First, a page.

October 10, 2017
Good Profit Conference Speaker

How can a profitable business be a force for good? That was the question at the heart of Good Profit, a three-day conference that drew more than 300 business leaders from across the country Oct. 4-6 at The Catholic University of America.

The conference, organized by Catholic University’s Busch School of Business and Economics and the Napa Institute, was inspired by the 2015 book, Good Profit: How Creating Value for Others Built One of the World's Most Successful Companies, by Charles Koch, chairman and CEO of Koch Industries, Inc. The event featured high-profile keynote speakers including Koch himself, as well as Cardinal Peter Turkson, who serves as prefect for the Vatican’s Dicastery for Promoting Integral Human Development.

Andreas Widmer, co-founder and director of the University’s Art and Carlyse Ciocca Center for Principled Entrepreneurship, kickstarted the conference Wednesday morning with remarks that questioned whether profit should be the primary goal of a company.

For many Christians and Catholics, Widmer said, work is “a participation in God’s creative power” and “one of the key ways through which we can fully realize our humanity.”

“God intends for our work to be fruitful and to create abundance — or in another word — profit in its fullest meaning,” Widmer said. “Good profit is more than money, but includes many dimensions of human flourishing.”

That evening, Dina-Dwyer Owens, the co-chair of the Dwyer Group who is also known for her participation in the CBS reality show Undercover Boss, was interviewed about how values can lead to profit by Busch School professor Harvey Seegers.

The following day began with an address on how leadership can create good profit by Claire Huang, who has held executive-level positions at Bank of America, Merrill Lynch, Fidelity Investments, JP Morgan, and American Express.

After sharing stories from her own career, Huang explained that excellent leadership comes down to five qualities: a constant desire to improve, a willingness to admit and fix mistakes, an openness to facing challenges, humility to trust in others, and a determination to make a mark on the world.

Cardinal Turkson addressed whether faith can help a business person achieve good profit. The cardinal referenced Pope Francis’s statement that for those in business, “idolatrous worship of money” can become “a surrogate for eternal life,” and said the only way to avoid worship of money is by “sharing money, sharing profit with others, above all the poor.”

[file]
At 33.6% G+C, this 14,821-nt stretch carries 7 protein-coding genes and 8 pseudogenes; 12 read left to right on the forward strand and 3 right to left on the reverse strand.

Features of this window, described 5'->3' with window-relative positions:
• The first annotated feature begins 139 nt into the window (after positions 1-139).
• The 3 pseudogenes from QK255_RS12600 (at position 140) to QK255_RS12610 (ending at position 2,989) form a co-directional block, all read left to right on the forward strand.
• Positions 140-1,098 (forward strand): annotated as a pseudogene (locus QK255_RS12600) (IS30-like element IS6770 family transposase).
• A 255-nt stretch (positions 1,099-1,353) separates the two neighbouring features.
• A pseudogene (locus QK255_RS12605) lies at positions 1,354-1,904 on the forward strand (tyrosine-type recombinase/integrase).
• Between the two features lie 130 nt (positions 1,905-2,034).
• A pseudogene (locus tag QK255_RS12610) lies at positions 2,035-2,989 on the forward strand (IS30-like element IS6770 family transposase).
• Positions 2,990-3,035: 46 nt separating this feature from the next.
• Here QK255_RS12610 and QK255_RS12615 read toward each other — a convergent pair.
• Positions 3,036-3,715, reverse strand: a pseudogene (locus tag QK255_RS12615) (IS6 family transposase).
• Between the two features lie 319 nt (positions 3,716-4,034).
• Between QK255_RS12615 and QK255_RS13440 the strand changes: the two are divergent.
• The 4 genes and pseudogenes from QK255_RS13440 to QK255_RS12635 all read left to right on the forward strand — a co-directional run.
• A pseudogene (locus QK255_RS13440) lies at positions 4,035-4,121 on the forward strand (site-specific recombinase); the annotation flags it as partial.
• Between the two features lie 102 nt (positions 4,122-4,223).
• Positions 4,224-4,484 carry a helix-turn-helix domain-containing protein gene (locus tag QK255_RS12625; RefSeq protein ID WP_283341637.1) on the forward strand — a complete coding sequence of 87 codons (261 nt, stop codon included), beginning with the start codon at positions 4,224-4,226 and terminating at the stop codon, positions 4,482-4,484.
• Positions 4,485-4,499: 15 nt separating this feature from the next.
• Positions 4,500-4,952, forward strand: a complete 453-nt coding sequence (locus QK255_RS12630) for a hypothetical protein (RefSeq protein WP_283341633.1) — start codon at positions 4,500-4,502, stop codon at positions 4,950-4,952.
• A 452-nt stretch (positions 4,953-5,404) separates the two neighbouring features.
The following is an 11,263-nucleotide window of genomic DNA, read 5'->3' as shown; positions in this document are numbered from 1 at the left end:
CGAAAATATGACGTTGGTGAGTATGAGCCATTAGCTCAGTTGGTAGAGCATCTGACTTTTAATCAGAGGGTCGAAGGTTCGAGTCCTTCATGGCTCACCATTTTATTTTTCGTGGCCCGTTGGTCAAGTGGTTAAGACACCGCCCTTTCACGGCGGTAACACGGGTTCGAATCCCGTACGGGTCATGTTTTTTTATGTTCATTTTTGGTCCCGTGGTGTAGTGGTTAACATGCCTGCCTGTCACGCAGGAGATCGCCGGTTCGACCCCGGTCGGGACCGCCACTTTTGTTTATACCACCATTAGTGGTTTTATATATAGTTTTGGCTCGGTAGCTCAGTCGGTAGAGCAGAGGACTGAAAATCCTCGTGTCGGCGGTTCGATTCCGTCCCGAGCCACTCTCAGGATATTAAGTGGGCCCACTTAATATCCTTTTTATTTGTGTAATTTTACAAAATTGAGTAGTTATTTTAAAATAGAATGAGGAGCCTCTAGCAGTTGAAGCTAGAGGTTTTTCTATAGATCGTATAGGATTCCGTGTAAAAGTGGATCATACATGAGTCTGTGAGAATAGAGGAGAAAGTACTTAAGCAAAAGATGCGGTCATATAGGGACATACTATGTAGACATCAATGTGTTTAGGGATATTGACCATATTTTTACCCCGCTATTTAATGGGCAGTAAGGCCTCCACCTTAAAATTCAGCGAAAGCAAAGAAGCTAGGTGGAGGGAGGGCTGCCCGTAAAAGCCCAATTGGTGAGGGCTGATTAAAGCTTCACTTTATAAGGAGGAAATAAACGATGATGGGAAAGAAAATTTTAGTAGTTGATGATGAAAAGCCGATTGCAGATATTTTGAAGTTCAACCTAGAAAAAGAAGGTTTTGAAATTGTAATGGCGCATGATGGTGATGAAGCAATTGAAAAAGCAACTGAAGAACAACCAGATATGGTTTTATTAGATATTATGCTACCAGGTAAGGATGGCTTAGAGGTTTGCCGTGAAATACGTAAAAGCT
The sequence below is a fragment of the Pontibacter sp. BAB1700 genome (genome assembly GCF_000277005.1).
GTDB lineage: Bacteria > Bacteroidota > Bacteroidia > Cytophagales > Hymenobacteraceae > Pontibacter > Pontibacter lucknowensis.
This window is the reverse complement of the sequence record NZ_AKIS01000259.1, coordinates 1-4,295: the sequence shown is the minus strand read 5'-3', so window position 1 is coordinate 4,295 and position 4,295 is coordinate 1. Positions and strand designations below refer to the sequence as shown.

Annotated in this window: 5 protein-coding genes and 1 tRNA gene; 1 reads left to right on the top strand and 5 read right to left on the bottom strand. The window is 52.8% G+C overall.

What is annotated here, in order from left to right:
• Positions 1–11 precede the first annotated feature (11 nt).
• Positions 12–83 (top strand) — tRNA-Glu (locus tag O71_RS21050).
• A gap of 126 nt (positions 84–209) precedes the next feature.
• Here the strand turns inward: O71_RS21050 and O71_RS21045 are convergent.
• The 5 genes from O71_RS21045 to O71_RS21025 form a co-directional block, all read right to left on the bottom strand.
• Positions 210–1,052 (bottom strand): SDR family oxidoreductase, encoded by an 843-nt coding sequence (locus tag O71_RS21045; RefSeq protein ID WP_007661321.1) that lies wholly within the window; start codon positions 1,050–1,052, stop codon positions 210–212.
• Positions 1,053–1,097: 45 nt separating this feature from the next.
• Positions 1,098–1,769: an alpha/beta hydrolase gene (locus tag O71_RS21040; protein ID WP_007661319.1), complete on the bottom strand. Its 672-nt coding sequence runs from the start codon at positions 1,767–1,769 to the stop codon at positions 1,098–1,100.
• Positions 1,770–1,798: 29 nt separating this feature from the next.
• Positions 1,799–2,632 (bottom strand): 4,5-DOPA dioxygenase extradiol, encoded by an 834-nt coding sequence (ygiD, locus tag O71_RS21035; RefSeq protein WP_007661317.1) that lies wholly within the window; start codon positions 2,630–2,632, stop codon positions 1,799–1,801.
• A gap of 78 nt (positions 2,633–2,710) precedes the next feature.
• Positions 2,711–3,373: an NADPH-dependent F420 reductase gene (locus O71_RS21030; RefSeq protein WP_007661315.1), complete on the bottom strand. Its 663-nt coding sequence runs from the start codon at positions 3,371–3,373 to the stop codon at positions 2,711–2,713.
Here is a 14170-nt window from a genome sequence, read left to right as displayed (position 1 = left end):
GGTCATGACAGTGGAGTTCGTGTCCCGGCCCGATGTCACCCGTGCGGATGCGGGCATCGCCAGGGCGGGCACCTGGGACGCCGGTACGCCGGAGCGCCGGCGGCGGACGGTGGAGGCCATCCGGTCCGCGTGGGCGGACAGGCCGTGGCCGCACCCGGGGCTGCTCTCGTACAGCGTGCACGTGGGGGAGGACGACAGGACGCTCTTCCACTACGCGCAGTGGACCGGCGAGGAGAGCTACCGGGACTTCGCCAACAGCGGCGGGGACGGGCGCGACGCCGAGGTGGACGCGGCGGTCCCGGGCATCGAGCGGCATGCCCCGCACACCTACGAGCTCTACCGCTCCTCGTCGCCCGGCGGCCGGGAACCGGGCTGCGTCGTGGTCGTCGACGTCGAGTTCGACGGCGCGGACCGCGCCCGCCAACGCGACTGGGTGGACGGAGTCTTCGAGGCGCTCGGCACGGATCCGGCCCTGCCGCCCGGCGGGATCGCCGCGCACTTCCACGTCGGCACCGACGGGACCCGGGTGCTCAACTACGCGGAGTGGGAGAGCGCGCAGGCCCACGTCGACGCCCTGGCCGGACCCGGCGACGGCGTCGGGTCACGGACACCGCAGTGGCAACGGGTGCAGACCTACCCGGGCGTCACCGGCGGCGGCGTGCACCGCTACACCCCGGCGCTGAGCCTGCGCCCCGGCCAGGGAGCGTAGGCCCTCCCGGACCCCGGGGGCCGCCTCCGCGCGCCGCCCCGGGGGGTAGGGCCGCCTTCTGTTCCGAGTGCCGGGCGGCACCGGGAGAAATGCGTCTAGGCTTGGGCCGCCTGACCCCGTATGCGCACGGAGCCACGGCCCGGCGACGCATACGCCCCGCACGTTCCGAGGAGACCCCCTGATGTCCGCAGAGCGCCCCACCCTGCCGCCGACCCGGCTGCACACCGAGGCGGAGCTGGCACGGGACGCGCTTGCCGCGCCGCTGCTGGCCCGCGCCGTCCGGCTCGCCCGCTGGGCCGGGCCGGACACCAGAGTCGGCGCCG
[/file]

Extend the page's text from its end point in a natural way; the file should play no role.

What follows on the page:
In order to make profit that can be considered good, Cardinal Turkson said, a company must be comprised of good and ethical leaders who are producing worthwhile products or services, while also contributing to the common good. He noted that one important factor in that is caring for our natural environment and keeping it healthy for future generations.

“The cry of the earth and the cry of the poor go hand in hand,” he said. “The way we treat the environment reflects the way we treat humanity and vice versa.”

Companies seeking good profit must also work to “create value for others,” said Charles Koch.

“If the majority of business people really started doing that, it would transform society because it would transform the employees.”

Koch also stressed the importance of hiring ethical employees, pointing out that at his company  the policy is to hire based on principles first, and talent second.

“We don’t care what a person’s credentials are, we’re looking for the potential of the person,” he said. “Just like really good coaches look at those who are going to put the team first, we hire first on values … and we reward on them.”

Additional speakers during the conference included José Maria Simone, who presented information about the canonization cause of the Argentine businessman Enrique Ernesto Shaw; professor and author James Tooley, who spoke on what good profit looks like in education; and an interview between Wall Street Journal editor James Freeman and Robert Nardelli, who has worked as the CEO of Home Depot and Chrysler and is now founder and chairman of XLR-8, an investment and advisory company.

For more information on the Good Profit conference, including a complete list of speakers, visit goodprofitconference.com.

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